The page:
Amendments to the Liquor Control Act will mean less red tape for new wineries, craft breweries, distilleries and lounges, and the Nova Scotia Liquor Corporation (NSLC).
The amendments introduced in the House of Assembly today, Sept. 11, will remove the requirement to hold plebiscites in communities where the sale of alcohol is restricted.
“This change to the act will allow businesses to better plan and make timely decisions when opening a new establishment,” said Karen Casey, Minister of Finance and Treasury Board. “Removing the plebiscite requirement will shorten the time it takes to get the appropriate licence or permit by months, even up to a year.”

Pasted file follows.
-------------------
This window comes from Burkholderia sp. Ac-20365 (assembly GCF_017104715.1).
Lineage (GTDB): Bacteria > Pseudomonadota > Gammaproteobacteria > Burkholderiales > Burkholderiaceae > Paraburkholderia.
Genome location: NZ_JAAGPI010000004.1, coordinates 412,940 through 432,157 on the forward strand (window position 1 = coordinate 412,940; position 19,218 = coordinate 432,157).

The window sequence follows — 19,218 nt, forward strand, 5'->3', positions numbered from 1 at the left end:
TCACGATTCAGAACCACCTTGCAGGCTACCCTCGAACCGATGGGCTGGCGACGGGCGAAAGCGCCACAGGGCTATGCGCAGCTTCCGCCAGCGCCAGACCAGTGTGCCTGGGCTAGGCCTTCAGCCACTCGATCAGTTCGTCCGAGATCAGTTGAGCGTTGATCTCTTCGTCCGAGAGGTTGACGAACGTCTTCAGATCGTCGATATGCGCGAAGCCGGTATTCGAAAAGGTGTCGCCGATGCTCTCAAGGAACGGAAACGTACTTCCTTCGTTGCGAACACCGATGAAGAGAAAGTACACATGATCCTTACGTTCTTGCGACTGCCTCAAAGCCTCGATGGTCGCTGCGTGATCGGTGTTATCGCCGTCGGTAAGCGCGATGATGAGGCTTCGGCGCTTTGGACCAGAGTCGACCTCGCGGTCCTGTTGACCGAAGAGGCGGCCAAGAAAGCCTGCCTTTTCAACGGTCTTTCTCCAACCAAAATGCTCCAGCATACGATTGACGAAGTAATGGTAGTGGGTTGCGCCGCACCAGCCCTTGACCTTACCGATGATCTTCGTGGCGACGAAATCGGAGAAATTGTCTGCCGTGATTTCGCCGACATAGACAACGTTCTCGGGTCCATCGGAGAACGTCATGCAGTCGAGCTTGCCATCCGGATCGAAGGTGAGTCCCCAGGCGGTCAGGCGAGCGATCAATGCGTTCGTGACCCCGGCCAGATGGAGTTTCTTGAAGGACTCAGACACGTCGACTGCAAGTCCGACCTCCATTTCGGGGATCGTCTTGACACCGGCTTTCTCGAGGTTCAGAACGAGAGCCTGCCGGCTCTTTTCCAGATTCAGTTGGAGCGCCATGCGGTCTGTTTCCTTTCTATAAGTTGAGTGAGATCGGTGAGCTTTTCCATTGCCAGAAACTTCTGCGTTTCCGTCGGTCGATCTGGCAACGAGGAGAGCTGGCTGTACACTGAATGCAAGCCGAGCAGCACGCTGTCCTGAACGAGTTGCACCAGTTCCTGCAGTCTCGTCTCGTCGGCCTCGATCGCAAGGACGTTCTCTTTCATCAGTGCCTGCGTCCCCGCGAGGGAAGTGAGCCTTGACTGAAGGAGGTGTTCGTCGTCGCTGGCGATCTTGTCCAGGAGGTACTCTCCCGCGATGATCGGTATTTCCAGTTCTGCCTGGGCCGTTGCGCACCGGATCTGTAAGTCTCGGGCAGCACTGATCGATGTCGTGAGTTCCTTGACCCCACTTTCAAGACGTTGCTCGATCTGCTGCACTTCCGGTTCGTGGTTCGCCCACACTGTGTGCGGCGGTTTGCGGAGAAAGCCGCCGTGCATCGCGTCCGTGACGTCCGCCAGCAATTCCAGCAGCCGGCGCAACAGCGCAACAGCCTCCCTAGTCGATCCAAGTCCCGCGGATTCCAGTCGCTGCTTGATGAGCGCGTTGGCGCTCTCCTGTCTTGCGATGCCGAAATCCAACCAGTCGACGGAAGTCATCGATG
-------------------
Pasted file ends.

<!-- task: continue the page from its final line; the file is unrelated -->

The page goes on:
The requirement for a plebiscite on alcohol dates back to prohibition. Currently, when the NSLC or business that manufactures or serves alcohol wants to open in a dry community, a plebiscite needs to be held before the business can proceed.
The amendments will bring Nova Scotia in line with the rest of the country, as it is the last jurisdiction in Canada to require liquor plebiscites.
Requirements to obtain licences and permits and to follow municipal zoning bylaws remain unchanged.